[quoting] Underproduction of public goods is inevitable in the presence of 1) the ability to free-ride (i.e. non-excludable goods) and 2) rational self-interest.[end quote]Knapp attacked this position by claiming "underproduction" to be subjective measure, a measure typically proclaimed by fiat by the central planner. Holtz's rejoinder to Knapp was that Knapp didn't understand "higher mathematics" and that economists have in their toolbox mathematical measures of optimality, including such measures of Pareto or Kaldor-Hicks Efficiency.However, ... In Public Choice theory, the "Redistribution Problem" is recast as "Government Failure." Government Failure more or less holds that public goods will be systematically over-produced. It should be noted that "over-production" violates any algorithmic standard of optimality just as under-production does; and,in fact, the violations can be much worse.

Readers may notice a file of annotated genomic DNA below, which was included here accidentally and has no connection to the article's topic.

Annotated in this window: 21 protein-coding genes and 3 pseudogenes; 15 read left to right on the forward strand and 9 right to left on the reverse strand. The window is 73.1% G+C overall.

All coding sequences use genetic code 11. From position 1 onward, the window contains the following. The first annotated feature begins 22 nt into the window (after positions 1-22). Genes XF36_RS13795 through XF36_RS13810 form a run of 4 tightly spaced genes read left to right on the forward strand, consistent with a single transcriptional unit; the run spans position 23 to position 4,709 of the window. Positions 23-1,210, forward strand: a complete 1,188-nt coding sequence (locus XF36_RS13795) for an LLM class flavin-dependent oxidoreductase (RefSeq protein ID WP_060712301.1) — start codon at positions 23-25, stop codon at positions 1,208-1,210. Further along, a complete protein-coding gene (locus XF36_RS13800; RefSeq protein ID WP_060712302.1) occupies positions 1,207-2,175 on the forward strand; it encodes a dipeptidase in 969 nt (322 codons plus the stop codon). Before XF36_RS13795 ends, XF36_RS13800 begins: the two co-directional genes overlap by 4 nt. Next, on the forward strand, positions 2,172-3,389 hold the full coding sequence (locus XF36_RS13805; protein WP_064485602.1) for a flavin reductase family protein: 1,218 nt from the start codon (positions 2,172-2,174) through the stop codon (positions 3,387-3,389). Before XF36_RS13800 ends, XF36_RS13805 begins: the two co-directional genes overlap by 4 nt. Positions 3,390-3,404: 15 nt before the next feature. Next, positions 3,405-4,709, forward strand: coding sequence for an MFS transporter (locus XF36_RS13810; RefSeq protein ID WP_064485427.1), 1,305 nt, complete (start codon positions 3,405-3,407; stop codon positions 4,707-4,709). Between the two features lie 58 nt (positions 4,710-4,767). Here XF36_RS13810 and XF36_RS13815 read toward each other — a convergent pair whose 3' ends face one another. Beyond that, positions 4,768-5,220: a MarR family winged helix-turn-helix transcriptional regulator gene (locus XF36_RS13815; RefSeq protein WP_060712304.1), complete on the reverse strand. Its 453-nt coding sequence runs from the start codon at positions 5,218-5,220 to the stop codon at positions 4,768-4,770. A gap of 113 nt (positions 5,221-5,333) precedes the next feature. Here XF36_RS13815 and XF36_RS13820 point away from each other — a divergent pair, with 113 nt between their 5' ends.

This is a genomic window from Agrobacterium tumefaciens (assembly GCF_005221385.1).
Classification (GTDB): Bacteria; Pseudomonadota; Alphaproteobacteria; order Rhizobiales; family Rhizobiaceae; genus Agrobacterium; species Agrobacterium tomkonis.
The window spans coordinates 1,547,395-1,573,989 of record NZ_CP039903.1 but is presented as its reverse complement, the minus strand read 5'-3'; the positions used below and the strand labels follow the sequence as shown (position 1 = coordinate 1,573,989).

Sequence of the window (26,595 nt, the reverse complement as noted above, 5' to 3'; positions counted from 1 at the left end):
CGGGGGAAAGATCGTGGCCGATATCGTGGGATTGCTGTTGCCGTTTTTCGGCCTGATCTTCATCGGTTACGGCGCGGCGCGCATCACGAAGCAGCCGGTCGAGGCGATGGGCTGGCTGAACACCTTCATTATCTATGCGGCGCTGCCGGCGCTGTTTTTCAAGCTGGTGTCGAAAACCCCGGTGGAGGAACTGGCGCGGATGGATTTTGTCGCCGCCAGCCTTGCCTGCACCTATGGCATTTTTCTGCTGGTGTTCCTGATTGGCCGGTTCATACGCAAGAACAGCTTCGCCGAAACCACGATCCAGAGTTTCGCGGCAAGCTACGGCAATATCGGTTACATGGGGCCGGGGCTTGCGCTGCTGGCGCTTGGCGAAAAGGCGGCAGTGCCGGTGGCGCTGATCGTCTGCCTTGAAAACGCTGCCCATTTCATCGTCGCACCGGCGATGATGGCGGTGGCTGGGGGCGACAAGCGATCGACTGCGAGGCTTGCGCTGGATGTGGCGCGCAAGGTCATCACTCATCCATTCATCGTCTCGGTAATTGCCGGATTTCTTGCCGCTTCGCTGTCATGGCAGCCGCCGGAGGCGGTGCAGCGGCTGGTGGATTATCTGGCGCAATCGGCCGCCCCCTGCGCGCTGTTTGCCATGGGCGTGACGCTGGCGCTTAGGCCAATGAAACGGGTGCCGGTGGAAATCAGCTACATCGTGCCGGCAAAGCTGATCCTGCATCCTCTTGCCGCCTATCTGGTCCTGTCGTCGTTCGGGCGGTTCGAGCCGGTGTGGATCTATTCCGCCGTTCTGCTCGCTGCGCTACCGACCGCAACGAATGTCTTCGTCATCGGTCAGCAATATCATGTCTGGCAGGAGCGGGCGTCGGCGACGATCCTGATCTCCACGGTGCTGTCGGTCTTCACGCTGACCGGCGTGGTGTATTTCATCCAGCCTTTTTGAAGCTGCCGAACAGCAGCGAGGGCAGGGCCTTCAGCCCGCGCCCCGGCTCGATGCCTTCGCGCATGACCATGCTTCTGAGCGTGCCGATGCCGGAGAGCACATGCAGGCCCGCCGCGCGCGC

The classic example of a public good supposedly is "national defense." Of course, it's difficult to justify why the US needs to spend roughly a trillion dollars a year on national defense. National Defense is Exhibit A of "government failure." The government failure is not in providing the public good of "defense," but that the overproduction of this public good is orders of magnitude more inefficient than any "market failure" could ever possibly be.
If you seriously believe that the US military industrial complex, with all it's stockpiles of WMD, is somehow a legitimate consequence of meeting a "public good,"
Holtz seems unaware that human instrumental rationality, point (2), has been debunked by experimental economics, sociology, and game Theory for some time now.
I should point out that Freedom Democrats utilizes Drupal Open Source Software. According to Holtz, I really shouldn't be even posting on this site, because Open Source Software should have long ago been killed by the non-excludable, free-rider problem. Yes, Open Source Software satisfies the definition of a "public good," however no one seriously would even dare to make a Pareto-optimality argument against it's under-production. Holtz's "inevitably argument" is empirically debunked.